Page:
Disappointment can happen for a variety of reasons, and most of us experience some sort of disappointment quite often. As adults, we have hopefully learned how to overcome the everyday minor disappointments. But for kids, a small disappointment can feel huge. Have you ever given a toddler a cut banana when they, in fact, wanted it uncut? To them, that moment felt like their little world was over.
And even as they get older, students in elementary, middle, and even high school, may still struggle to regulate their emotions when they are disappointed. But in this lesson, we will help you help your students identify what to do in times of disappointment.
Note: This lesson is based on Communication scene 5 in our online game, Zoo U.
Materials: Print out “What Should I Do?” worksheet for your students.
Prompt: “We’re going to talk about times when we were disappointed. Can you think of a time when you were disappointed?
A few examples:
- when you lose at a game
- when you fall off your bike
- when a friend is mean or leaves you out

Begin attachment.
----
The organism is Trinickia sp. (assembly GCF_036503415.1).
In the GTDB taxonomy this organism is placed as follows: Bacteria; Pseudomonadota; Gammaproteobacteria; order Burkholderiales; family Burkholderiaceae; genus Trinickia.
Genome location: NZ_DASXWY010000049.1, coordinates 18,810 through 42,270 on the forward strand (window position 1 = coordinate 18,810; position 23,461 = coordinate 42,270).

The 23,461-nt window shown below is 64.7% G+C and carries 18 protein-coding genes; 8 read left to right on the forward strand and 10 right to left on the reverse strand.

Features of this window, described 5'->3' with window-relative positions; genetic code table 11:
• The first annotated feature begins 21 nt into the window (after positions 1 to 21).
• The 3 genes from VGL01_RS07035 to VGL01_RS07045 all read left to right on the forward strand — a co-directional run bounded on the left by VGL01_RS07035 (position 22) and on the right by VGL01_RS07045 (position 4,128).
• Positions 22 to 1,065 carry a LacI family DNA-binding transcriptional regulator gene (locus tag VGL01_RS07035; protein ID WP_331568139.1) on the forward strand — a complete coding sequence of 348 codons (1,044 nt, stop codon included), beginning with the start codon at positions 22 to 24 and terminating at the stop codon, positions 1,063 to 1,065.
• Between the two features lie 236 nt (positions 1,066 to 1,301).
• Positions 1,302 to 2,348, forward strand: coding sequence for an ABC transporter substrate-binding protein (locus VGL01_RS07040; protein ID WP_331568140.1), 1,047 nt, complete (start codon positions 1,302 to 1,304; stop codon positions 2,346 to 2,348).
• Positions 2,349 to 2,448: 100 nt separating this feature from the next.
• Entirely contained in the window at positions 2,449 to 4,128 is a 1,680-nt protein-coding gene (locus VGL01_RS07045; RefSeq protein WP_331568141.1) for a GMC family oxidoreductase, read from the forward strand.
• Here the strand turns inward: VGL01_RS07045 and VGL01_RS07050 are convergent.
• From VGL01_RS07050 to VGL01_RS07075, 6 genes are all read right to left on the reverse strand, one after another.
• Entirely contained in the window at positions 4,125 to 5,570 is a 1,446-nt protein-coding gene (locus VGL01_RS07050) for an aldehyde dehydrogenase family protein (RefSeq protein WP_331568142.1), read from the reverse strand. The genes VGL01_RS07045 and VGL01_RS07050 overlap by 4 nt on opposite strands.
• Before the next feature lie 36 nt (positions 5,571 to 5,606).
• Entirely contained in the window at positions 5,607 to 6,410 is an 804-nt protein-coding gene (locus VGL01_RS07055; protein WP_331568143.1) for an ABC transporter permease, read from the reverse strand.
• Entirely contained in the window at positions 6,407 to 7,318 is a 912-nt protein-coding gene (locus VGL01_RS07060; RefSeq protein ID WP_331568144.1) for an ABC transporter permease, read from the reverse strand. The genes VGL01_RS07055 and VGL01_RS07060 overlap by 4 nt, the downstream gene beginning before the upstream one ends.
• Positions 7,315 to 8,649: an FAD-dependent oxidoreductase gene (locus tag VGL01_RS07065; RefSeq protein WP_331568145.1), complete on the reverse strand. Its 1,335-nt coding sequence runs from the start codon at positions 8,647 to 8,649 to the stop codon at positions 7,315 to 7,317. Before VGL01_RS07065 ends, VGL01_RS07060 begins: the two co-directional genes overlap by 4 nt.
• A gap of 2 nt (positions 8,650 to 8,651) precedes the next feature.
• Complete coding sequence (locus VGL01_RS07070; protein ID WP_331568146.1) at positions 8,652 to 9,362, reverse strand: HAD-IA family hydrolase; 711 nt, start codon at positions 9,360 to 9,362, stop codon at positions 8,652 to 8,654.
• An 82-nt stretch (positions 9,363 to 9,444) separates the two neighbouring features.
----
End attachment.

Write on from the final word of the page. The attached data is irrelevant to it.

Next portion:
- you didn’t get what you wanted for lunch
- you wanted something but didn’t get it
How do you feel when those things happen? * give time for a quick discussion *
* pass out worksheet *
Take a few minutes and write down something that made you feel disappointed. It could have happened today, yesterday or a long time ago but you still remember it. You may have a few things that have made you feel that way. Write them in the sand where the sandcastle has fallen down.
* you can have a small group or class discussion after this part *
Prompt: Discuss with your students what they can do when something doesn’t go their way. You can ask for some suggestions from the class or have the students share what’s on the worksheet.
Next, have students write a few ideas into their sandcastle to “build it back up.” Explain how the way we react in times of disappointment can really help our mood and how we go on with our day.
Each student’s sandcastle may look a bit different because they might choose different phrases and that’s OK. It’s a good opportunity for you to see what resonates with them when they have those feelings.
Additional Resources: I Statements Worksheet